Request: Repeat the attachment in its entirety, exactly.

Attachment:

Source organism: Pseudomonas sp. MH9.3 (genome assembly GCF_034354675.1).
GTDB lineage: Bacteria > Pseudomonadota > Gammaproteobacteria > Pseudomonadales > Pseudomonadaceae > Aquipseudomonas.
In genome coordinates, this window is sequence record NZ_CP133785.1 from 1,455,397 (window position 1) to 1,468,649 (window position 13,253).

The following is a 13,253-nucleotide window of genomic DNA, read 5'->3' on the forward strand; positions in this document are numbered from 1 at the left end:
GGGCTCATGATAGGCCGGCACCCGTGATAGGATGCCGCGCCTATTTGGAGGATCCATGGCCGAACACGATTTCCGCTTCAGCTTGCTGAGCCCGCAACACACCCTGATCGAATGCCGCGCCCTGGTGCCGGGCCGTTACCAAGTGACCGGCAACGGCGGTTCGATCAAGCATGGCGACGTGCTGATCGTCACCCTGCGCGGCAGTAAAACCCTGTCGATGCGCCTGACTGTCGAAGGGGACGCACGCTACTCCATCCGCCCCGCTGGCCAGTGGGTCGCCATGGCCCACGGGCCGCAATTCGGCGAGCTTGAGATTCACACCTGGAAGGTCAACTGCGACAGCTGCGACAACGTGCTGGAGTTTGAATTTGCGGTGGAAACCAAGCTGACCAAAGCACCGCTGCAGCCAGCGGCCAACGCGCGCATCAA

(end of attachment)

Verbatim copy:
Source organism: Pseudomonas sp. MH9.3 (genome assembly GCF_034354675.1).
GTDB lineage: Bacteria > Pseudomonadota > Gammaproteobacteria > Pseudomonadales > Pseudomonadaceae > Aquipseudomonas.
In genome coordinates, this window is sequence record NZ_CP133785.1 from 1,455,397 (window position 1) to 1,468,649 (window position 13,253).

The following is a 13,253-nucleotide window of genomic DNA, read 5'->3' on the forward strand; positions in this document are numbered from 1 at the left end:
GGGCTCATGATAGGCCGGCACCCGTGATAGGATGCCGCGCCTATTTGGAGGATCCATGGCCGAACACGATTTCCGCTTCAGCTTGCTGAGCCCGCAACACACCCTGATCGAATGCCGCGCCCTGGTGCCGGGCCGTTACCAAGTGACCGGCAACGGCGGTTCGATCAAGCATGGCGACGTGCTGATCGTCACCCTGCGCGGCAGTAAAACCCTGTCGATGCGCCTGACTGTCGAAGGGGACGCACGCTACTCCATCCGCCCCGCTGGCCAGTGGGTCGCCATGGCCCACGGGCCGCAATTCGGCGAGCTTGAGATTCACACCTGGAAGGTCAACTGCGACAGCTGCGACAACGTGCTGGAGTTTGAATTTGCGGTGGAAACCAAGCTGACCAAAGCACCGCTGCAGCCAGCGGCCAACGCGCGCATCAA